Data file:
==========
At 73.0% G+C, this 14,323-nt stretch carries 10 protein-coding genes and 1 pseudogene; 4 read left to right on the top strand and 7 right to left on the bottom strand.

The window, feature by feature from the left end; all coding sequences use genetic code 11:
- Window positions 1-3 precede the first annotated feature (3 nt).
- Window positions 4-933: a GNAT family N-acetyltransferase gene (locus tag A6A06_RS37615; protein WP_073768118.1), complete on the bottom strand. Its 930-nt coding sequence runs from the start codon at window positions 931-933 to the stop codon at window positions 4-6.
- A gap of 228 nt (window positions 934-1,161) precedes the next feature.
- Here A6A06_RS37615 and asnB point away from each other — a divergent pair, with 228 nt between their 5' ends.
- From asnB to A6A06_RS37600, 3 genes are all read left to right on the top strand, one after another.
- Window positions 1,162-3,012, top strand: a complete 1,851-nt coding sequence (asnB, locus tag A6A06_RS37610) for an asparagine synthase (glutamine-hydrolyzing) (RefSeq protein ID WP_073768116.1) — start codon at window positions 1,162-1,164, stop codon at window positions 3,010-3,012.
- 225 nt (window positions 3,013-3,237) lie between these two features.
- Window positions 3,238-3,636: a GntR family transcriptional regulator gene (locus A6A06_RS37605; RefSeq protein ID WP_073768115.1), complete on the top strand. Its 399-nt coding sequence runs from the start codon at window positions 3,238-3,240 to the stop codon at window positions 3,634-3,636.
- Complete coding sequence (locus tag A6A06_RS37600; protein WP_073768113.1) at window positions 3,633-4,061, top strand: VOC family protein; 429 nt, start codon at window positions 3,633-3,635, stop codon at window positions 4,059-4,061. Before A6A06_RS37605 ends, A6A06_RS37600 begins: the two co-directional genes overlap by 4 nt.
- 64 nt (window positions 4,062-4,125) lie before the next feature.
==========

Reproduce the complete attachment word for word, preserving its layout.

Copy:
At 73.0% G+C, this 14,323-nt stretch carries 10 protein-coding genes and 1 pseudogene; 4 read left to right on the top strand and 7 right to left on the bottom strand.

The window, feature by feature from the left end; all coding sequences use genetic code 11:
- Window positions 1-3 precede the first annotated feature (3 nt).
- Window positions 4-933: a GNAT family N-acetyltransferase gene (locus tag A6A06_RS37615; protein WP_073768118.1), complete on the bottom strand. Its 930-nt coding sequence runs from the start codon at window positions 931-933 to the stop codon at window positions 4-6.
- A gap of 228 nt (window positions 934-1,161) precedes the next feature.
- Here A6A06_RS37615 and asnB point away from each other — a divergent pair, with 228 nt between their 5' ends.
- From asnB to A6A06_RS37600, 3 genes are all read left to right on the top strand, one after another.
- Window positions 1,162-3,012, top strand: a complete 1,851-nt coding sequence (asnB, locus tag A6A06_RS37610) for an asparagine synthase (glutamine-hydrolyzing) (RefSeq protein ID WP_073768116.1) — start codon at window positions 1,162-1,164, stop codon at window positions 3,010-3,012.
- 225 nt (window positions 3,013-3,237) lie between these two features.
- Window positions 3,238-3,636: a GntR family transcriptional regulator gene (locus A6A06_RS37605; RefSeq protein ID WP_073768115.1), complete on the top strand. Its 399-nt coding sequence runs from the start codon at window positions 3,238-3,240 to the stop codon at window positions 3,634-3,636.
- Complete coding sequence (locus tag A6A06_RS37600; protein WP_073768113.1) at window positions 3,633-4,061, top strand: VOC family protein; 429 nt, start codon at window positions 3,633-3,635, stop codon at window positions 4,059-4,061. Before A6A06_RS37605 ends, A6A06_RS37600 begins: the two co-directional genes overlap by 4 nt.
- 64 nt (window positions 4,062-4,125) lie before the next feature.